Beef up your security and avoid being a victim on vacation this summer

It's summer, so chances are good that you're planning on taking a trip sometime in the next couple of months. While the prospect is exciting, it can also be daunting for those who aren't sufficiently prepared to protect themselves and their assets while they're traveling.

"When people go away on vacation, it's more likely that they'll be the target of an attack," says Ryan Jones, a managing consultant for Lares. "Is it a guarantee? Of course not. But it's more likely."

[Phishing, football and frauds: 15 ways to safeguard yourself during the World Cup]

The likelihood of an attack increases both as a result of the fact that people are away from home and because of risky behavior on the vacation itself. It doesn't help that in this day and age, people also have a tendency to overshare on social media, says Jerry Irvine, CIO of Prescient Solutions.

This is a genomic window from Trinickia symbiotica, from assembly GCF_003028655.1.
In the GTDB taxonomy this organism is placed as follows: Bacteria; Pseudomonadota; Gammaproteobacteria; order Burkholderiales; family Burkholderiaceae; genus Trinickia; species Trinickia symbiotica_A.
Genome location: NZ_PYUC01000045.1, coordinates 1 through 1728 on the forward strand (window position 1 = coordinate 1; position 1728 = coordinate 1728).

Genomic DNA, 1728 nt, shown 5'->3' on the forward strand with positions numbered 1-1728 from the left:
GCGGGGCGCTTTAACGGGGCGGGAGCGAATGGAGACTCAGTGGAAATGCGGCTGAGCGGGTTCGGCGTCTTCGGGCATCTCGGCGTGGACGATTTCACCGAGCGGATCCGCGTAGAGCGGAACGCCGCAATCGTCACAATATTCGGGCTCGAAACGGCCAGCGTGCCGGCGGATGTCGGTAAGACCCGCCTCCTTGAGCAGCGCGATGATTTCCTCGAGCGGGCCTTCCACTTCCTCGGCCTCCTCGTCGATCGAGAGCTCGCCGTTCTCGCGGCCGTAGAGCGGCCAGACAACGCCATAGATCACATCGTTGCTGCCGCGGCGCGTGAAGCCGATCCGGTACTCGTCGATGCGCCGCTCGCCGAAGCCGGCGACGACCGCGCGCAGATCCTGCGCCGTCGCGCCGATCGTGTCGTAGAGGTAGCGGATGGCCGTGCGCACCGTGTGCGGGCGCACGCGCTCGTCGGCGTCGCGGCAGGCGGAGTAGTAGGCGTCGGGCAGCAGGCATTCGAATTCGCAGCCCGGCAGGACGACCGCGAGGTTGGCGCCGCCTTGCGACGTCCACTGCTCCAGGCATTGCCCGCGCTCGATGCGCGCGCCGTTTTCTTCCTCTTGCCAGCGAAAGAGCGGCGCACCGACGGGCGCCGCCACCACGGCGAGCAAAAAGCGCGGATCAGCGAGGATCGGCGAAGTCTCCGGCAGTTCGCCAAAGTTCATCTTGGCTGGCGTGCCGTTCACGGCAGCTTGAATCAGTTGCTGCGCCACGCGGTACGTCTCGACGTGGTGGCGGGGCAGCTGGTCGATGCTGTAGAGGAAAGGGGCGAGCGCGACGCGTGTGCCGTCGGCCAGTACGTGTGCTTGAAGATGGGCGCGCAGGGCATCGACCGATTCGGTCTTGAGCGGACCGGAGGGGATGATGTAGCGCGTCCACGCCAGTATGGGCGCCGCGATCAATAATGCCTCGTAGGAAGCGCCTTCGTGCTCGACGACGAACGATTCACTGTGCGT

"A number of people today are breached, physically or electronically, as a result of placing their vacation plans or info online," he says.

Jones concurs, stressing that using social media to announce your vacation plans is especially detrimental to the safety of the home you're leaving behind. "Their house is empty for a while and they talk about it on social networks, so if someone is paying attention, they know what house is empty and when," he says.

Aside from not getting carried away on Facebook, Jones says that there are plenty of measures people can take to protect their homes in their absence, ranging from the basic to more involved techniques. Simple measures, like having somebody pick up your mail and newspaper or placing your lights on timers, go a long way.